U.S. President Barack Obama condemned the "outrageous" violence perpetrated against Iranian opposition demonstrators, saying Friday the protesters' "bravery in the face of brutality" is a testament to their "enduring pursuit of justice."

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U.S. President Barack Obama and German Chancellor Angela Merkel answer questions Friday at a joint news conference in Washington. ((Pablo Martinez Monsivais/Associated Press))

Speaking alongside German Chancellor Angela Merkel at the White House, Obama said he and Merkel speak with "one voice" in support of Iranians' "universal rights" to free expression and assembly.

"The violence perpetrated against them is outrageous. Despite the government’s efforts to keep the world from bearing witness to that violence, we see it and we condemn it," Obama told reporters.

"As I’ve had said before, the Iranian people will be the ultimate judge of their government’s actions, but if the Iranian government desires the respect of the international community, it must respect the rights and heed the will of its people."

The comments mark a stronger tone against Tehran by the U.S. president, who has faced criticism at home for not speaking out more forcefully in support of the protesters in recent days.

The Iranian election's outcome has spurred allegations of vote rigging and sent tens of thousands of protesters from both sides into the streets. At least 17 people have been killed as protesters clashed with police and pro-government militia during the rallies.

Obama said his administration's hopes for a new dialogue between the U.S. and Iran have been affected in the post-election crackdown.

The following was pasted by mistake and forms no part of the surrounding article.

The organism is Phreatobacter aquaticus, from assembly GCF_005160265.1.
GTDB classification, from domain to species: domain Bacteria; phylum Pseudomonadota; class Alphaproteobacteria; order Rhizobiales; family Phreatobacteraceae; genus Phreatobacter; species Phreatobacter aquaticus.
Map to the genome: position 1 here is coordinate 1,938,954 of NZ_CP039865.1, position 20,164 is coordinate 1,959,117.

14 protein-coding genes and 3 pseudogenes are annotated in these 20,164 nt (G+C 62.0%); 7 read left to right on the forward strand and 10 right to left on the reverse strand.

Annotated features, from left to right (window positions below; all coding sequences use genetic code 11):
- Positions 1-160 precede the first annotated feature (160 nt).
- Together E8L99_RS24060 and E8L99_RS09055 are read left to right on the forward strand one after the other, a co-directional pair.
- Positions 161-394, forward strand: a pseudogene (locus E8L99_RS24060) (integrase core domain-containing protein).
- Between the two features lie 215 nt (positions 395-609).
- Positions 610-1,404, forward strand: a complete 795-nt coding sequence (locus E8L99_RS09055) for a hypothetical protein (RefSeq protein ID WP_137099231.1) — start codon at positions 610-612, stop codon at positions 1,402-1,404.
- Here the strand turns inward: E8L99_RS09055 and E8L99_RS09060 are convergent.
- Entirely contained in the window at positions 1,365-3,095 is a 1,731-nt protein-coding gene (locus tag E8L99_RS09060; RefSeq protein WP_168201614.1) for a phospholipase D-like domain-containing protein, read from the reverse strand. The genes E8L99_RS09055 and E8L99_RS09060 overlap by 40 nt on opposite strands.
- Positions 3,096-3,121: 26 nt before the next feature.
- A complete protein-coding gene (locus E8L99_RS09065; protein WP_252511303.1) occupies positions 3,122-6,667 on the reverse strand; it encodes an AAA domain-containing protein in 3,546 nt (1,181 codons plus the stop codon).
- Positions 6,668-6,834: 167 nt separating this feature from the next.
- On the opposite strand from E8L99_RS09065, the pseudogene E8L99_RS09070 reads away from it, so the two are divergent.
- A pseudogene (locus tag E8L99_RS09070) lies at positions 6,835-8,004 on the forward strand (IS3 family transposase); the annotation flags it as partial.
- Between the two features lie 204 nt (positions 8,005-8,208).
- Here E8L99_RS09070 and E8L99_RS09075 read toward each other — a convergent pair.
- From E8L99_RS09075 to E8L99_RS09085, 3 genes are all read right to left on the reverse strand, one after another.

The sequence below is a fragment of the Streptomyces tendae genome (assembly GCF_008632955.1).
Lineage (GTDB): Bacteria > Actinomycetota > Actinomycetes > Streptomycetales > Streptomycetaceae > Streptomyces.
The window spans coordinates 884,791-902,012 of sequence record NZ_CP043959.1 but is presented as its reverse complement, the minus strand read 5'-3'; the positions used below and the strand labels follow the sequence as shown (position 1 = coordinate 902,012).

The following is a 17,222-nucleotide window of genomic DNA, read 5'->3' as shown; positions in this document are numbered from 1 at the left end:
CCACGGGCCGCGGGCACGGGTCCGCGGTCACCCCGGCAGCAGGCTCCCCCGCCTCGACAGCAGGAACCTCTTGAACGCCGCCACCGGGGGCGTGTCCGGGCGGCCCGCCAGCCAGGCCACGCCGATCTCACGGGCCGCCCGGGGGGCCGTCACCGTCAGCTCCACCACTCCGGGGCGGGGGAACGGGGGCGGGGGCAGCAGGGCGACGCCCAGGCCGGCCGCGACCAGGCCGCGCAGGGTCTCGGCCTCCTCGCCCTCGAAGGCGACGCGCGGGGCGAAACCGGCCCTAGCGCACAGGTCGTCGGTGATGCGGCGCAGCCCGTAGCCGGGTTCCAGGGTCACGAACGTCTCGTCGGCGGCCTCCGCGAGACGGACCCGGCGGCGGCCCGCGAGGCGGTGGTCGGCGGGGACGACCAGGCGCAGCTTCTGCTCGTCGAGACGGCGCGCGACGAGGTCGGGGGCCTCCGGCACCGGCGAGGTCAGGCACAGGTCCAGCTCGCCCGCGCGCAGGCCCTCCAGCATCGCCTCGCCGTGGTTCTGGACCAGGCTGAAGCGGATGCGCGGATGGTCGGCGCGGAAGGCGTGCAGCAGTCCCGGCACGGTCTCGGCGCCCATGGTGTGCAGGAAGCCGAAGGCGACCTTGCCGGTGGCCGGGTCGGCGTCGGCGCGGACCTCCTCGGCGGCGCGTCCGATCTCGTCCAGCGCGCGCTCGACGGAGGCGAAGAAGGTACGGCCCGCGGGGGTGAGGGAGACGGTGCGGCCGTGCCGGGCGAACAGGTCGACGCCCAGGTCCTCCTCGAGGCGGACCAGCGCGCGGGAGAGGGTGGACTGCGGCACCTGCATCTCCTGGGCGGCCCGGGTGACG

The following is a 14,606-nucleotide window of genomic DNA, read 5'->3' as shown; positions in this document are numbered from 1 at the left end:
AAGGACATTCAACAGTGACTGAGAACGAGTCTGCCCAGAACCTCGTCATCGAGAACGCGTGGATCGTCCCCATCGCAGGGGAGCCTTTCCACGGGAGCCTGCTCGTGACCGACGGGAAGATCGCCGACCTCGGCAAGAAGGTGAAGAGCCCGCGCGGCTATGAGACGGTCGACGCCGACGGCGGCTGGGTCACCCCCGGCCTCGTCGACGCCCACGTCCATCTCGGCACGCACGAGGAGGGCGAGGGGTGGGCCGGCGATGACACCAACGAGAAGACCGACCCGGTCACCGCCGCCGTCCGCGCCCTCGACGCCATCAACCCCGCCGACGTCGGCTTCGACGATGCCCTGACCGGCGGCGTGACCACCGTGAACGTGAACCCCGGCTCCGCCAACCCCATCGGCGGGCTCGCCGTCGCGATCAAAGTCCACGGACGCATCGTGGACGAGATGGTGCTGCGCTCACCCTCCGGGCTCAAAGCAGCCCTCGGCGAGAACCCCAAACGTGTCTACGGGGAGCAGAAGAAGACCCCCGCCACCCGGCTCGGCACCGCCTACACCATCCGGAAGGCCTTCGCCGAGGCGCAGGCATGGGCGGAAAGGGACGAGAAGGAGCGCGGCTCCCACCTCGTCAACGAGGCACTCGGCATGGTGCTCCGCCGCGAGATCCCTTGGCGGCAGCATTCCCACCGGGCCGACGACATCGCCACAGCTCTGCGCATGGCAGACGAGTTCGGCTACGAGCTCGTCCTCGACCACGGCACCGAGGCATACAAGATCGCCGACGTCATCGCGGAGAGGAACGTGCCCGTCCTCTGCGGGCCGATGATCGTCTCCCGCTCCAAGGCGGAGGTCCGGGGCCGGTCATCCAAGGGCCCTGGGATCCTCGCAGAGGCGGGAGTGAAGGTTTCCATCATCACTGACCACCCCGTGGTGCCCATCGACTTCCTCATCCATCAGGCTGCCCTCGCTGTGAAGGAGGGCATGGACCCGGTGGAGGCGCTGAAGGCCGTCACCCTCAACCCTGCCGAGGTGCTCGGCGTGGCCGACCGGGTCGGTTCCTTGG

He added opposition leader Mir Hossein Mousavi has captured the "spirit and imagination" of Iranian people.

Mousavi and his supporters allege electoral fraud occurred during the June 12 vote in Iran that handed President Mahmoud Ahmadinejad victory by a two-to-one margin.

But Mousavi said Friday he would abide by an order to seek government approval for future demonstrations.

Obama also said Iran has "other responsibilities" over its nuclear program and urged Tehran to "take a path that respects international norms and leads to greater security and prosperity for the Iranian people."

G8 calls for Iran to respect human rights

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Canadian Foreign Affairs Minister Lawrence Cannon, Italian Foreign Minister Franco Frattini and Japanese Foreign Minister Hirofumi Nakasone speak to reporters on Friday following a G8 meeting in Trieste, Italy. ((Paolo Giovannini/Associated Press))

Meanwhile, in Italy, the Group of Eight major industrialized countries issued a statement deploring violence in Iran and calling on the regime to resolve the crisis over its disputed presidential elections peacefully.

The statement, which came on the second day of a three-day meeting between the foreign ministers of G8 nations in Trieste, Italy, also urged Tehran "to respect fundamental human rights including freedom of expression."

A statement by the ministers from the industrialized countries also said the door must remain open to dialogue on Iran's nuclear program but expressed "deep concern" over the proliferation risk.

Canadian Foreign Minister Lawrence Cannon is attending the G8 meeting that has pitted European nations pushing for a tougher stance on Iran against Russia, which backs the results of the election.

Calls for Israel to freeze settlements

The G8 also called for a freeze on all Jewish settlement in the West Bank, echoing a demand by  Obama last month that Israeli Prime Minister Benjamin Netanyahu has refused to accept.

It was soon followed by a similar statement from the Mideast Quartet — the group of negotiators from the United States, Russia, the United Nations and the European Union — which met Friday on the sidelines of the G8 summit.

Netanyahu has insisted that construction in existing settlements in the West Bank must be allowed for "natural growth" of settler families.

The G8 statement urged all parties to "re-enter direct negotiations on all standing issues consistent" with the U.S.-designed "roadmap" toward a peace agreement between Israel and the Palestinians.

In a speech earlier this month, Netanyahu called for a demilitarized Palestinian state that must recognize Israel as a Jewish state.

With files from The Associated Press